Mr. Standfast

"Nothing taken for granted; everything received with gratitude; everything passed on with grace." G. K. Chesterton

August 16, 2005


I love a good paragraph, don't you? Certain writers are simply masters of the form. Each paragraph brings a sense of completeness and fulfillment, like a painting in a frame; nothing need be added, nothing omitted. For example, I've always thought that Patrick O'Brien, author of the famous Aubrey/Maturin series of sea-going adventures, was one of these. Charles Dickens, of course. Eudora Welty, probably my favorite American short story writer, is also a master in this regard.

When I come across such a paragraph I have a tendency to read it aloud to someone, usually my "delovely" wife. But as she's not around at the moment, I'll share this one with you instead!

It's from David McCullough's John Adams (p. 342). McCullough is a historian with a novelist's concern for story and pacing. Here, he is describing John and Abigail's impression of London, where John has been appointed America's first ambassador to the Court of St. James.

The extravagance of the ruling class was notorious. At such exclusive clubs as Brooks or Boodles on St. James's Street, fortunes were reputedly gambled away at the turn of a card, and, nightly, young men drank themselves into a stupor. This was not quite true, but the stories would never die, and the clothes, carriages, the sheer weight of gold braid and the livery of servants, left little doubt as to how vast was the wealth of the wealthiest. Yet, as the Adamses found, one could hardly go anywhere without encountering such spectacles of poverty and misery as to tear the heart--people in tatters, hunger and suffering in their faces, as Abigail wrote. And who was to answer for the wretched victims "who are weekly sacrificed upon the gallows in numbers sufficient to astonish a civilized people?" Compounding her sorrow was the realization that every night and in all weather abandoned children by the hundreds slept beneath the bushes and trees of Hyde Park.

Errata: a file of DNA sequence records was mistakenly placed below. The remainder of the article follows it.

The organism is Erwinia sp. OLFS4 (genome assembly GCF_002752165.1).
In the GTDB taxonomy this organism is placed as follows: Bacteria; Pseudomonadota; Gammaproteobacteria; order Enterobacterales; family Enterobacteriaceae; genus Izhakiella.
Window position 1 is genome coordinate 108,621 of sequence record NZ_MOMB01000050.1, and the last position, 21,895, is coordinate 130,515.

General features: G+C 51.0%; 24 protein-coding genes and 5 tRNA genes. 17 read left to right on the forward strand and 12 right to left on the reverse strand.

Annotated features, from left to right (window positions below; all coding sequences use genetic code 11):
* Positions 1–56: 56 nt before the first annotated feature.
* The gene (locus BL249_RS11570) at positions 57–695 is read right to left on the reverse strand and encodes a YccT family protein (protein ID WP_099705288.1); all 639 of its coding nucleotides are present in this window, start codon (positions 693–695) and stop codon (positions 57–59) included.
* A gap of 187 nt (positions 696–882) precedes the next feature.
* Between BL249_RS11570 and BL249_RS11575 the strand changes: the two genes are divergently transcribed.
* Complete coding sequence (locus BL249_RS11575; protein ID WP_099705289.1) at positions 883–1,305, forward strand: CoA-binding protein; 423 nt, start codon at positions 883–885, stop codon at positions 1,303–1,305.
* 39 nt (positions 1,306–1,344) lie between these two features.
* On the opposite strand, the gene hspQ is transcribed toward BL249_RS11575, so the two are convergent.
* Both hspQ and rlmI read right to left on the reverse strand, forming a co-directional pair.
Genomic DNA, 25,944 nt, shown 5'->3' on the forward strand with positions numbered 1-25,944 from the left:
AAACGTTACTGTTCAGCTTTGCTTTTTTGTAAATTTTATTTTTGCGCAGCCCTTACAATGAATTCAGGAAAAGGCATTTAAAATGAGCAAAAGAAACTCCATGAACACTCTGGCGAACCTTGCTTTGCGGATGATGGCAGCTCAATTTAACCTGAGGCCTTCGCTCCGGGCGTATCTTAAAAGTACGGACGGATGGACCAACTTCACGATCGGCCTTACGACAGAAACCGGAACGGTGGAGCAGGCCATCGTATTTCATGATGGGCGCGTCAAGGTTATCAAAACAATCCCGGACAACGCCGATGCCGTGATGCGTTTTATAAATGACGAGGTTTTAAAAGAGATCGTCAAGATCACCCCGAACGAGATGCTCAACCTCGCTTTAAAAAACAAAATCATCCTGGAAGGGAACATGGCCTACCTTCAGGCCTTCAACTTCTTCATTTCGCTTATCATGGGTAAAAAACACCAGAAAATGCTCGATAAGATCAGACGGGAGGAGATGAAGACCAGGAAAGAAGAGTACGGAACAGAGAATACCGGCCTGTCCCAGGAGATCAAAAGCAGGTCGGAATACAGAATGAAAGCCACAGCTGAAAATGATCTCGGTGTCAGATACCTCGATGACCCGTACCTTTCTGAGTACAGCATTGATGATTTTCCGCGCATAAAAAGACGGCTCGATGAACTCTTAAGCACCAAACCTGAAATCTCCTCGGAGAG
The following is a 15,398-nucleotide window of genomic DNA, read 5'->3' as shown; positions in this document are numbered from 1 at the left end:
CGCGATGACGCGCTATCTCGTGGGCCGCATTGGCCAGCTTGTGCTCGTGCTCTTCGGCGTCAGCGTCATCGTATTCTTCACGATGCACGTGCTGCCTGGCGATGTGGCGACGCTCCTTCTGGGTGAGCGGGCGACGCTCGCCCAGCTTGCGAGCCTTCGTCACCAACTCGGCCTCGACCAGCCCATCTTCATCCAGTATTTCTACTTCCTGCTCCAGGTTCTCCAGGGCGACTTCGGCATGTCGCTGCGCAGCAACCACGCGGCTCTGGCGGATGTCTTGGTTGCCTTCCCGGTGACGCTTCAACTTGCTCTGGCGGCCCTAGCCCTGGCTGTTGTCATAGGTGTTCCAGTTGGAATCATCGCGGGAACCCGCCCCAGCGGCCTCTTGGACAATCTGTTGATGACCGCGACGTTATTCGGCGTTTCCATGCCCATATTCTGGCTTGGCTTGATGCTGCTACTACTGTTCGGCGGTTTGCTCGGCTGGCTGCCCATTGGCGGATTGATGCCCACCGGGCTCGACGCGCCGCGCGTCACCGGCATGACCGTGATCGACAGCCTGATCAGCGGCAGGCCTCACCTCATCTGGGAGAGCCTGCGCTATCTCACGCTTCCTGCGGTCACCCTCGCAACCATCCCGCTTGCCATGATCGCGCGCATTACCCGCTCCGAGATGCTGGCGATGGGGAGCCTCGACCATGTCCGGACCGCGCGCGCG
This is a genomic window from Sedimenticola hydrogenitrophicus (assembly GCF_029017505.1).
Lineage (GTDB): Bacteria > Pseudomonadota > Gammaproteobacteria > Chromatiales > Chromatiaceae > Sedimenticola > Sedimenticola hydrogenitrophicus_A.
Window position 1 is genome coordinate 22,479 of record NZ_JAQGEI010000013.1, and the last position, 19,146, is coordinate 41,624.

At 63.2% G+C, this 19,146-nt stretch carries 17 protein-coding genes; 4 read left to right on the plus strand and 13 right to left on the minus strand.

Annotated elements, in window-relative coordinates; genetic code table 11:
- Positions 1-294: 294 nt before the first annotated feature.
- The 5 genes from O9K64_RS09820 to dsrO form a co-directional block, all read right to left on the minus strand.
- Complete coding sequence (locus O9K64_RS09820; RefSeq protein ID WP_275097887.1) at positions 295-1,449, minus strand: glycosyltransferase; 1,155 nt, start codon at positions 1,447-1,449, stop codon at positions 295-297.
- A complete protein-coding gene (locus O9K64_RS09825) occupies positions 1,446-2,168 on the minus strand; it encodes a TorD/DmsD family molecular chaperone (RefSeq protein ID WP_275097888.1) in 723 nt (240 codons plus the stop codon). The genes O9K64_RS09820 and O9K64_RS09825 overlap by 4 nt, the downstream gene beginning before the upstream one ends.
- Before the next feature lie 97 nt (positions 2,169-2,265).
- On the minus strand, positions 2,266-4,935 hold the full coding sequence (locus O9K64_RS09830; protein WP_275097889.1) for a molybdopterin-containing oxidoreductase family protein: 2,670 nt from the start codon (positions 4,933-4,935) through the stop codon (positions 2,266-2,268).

Blogger Milton Stanley said...

Fine,indeed. I, too, like a well crafted paragraph. As a grammar technician, however, I was seriously distracted by the comma between "servants" and "left." Did the original author really separate subject and predicate with a comma in that sentence? Sorry to be such a downer, but that comma stands out like a housefly on an otherwise beautiful souffle.

8:48 AM  
Blogger Bob said...

Interesting. I see your point and appreciate it, although the comma didn't bother me until you pointed it out. I've generally got an as-long-as-it-works attitude toward grammar. I'll have to check the book later to see whether I transcribed the paragraph exactly--perhaps it's my mistake.

10:16 AM  
Blogger Bob said...

Well, I just checked the book, and sure enough, the comma is right there where it ought not to be. Oh well. Mccullough is a fine craftsman, and I just happened to choose a sample paragraph that features a rare grammatical error. Wouldn't you know it!

4:16 PM  
Blogger Milton Stanley said...

That's OK. The more I read the paragraph, the more I think it's OK. Mccllough must have been using the to-clarify-meaning rule (or maybe his printer just added it by mistake). In any case, it's still a fine paragraph, and I apologize for casting a shadow over it, Bob. Peace.

8:57 AM  
Blogger Bob said...

No problem, Milton. It only proves you'd be a very good copy-editor~

12:55 PM  

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